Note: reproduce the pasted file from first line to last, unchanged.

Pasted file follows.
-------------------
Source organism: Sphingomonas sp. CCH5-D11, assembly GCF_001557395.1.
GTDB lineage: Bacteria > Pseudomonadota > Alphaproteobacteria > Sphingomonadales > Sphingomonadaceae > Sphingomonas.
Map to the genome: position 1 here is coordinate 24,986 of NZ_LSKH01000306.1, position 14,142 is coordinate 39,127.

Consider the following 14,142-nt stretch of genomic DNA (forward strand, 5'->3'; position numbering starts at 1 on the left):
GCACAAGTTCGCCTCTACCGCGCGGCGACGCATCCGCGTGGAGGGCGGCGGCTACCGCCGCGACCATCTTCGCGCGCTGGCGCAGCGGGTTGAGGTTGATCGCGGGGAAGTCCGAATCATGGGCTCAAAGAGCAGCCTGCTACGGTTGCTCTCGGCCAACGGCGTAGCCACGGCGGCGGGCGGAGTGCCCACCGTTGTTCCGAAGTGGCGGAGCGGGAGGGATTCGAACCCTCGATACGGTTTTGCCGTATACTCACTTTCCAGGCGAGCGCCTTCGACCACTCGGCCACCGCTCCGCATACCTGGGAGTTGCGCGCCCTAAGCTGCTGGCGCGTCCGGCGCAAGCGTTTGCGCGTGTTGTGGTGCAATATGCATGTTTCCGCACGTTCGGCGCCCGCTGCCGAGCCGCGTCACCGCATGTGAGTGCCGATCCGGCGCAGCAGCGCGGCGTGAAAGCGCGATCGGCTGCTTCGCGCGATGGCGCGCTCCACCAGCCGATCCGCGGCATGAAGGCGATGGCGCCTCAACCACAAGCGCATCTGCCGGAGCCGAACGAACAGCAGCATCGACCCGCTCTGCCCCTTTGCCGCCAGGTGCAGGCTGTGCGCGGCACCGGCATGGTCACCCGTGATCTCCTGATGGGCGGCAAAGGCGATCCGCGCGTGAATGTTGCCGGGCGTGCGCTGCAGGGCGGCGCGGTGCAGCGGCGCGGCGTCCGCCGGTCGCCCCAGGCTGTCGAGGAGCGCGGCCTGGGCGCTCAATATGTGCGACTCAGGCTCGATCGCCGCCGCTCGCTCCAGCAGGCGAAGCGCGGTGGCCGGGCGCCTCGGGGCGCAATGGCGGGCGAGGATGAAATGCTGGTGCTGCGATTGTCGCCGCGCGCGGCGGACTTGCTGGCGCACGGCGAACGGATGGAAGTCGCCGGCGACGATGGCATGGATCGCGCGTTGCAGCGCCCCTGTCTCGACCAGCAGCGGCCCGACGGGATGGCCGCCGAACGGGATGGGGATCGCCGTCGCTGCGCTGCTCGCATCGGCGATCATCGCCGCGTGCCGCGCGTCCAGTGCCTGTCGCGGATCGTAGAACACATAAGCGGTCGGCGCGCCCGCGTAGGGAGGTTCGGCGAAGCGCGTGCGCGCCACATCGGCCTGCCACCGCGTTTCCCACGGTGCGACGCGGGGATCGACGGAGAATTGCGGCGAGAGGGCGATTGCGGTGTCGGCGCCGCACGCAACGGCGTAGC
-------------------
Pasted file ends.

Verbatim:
Source organism: Sphingomonas sp. CCH5-D11, assembly GCF_001557395.1.
GTDB lineage: Bacteria > Pseudomonadota > Alphaproteobacteria > Sphingomonadales > Sphingomonadaceae > Sphingomonas.
Map to the genome: position 1 here is coordinate 24,986 of NZ_LSKH01000306.1, position 14,142 is coordinate 39,127.

Consider the following 14,142-nt stretch of genomic DNA (forward strand, 5'->3'; position numbering starts at 1 on the left):
GCACAAGTTCGCCTCTACCGCGCGGCGACGCATCCGCGTGGAGGGCGGCGGCTACCGCCGCGACCATCTTCGCGCGCTGGCGCAGCGGGTTGAGGTTGATCGCGGGGAAGTCCGAATCATGGGCTCAAAGAGCAGCCTGCTACGGTTGCTCTCGGCCAACGGCGTAGCCACGGCGGCGGGCGGAGTGCCCACCGTTGTTCCGAAGTGGCGGAGCGGGAGGGATTCGAACCCTCGATACGGTTTTGCCGTATACTCACTTTCCAGGCGAGCGCCTTCGACCACTCGGCCACCGCTCCGCATACCTGGGAGTTGCGCGCCCTAAGCTGCTGGCGCGTCCGGCGCAAGCGTTTGCGCGTGTTGTGGTGCAATATGCATGTTTCCGCACGTTCGGCGCCCGCTGCCGAGCCGCGTCACCGCATGTGAGTGCCGATCCGGCGCAGCAGCGCGGCGTGAAAGCGCGATCGGCTGCTTCGCGCGATGGCGCGCTCCACCAGCCGATCCGCGGCATGAAGGCGATGGCGCCTCAACCACAAGCGCATCTGCCGGAGCCGAACGAACAGCAGCATCGACCCGCTCTGCCCCTTTGCCGCCAGGTGCAGGCTGTGCGCGGCACCGGCATGGTCACCCGTGATCTCCTGATGGGCGGCAAAGGCGATCCGCGCGTGAATGTTGCCGGGCGTGCGCTGCAGGGCGGCGCGGTGCAGCGGCGCGGCGTCCGCCGGTCGCCCCAGGCTGTCGAGGAGCGCGGCCTGGGCGCTCAATATGTGCGACTCAGGCTCGATCGCCGCCGCTCGCTCCAGCAGGCGAAGCGCGGTGGCCGGGCGCCTCGGGGCGCAATGGCGGGCGAGGATGAAATGCTGGTGCTGCGATTGTCGCCGCGCGCGGCGGACTTGCTGGCGCACGGCGAACGGATGGAAGTCGCCGGCGACGATGGCATGGATCGCGCGTTGCAGCGCCCCTGTCTCGACCAGCAGCGGCCCGACGGGATGGCCGCCGAACGGGATGGGGATCGCCGTCGCTGCGCTGCTCGCATCGGCGATCATCGCCGCGTGCCGCGCGTCCAGTGCCTGTCGCGGATCGTAGAACACATAAGCGGTCGGCGCGCCCGCGTAGGGAGGTTCGGCGAAGCGCGTGCGCGCCACATCGGCCTGCCACCGCGTTTCCCACGGTGCGACGCGGGGATCGACGGAGAATTGCGGCGAGAGGGCGATTGCGGTGTCGGCGCCGCACGCAACGGCGTAGC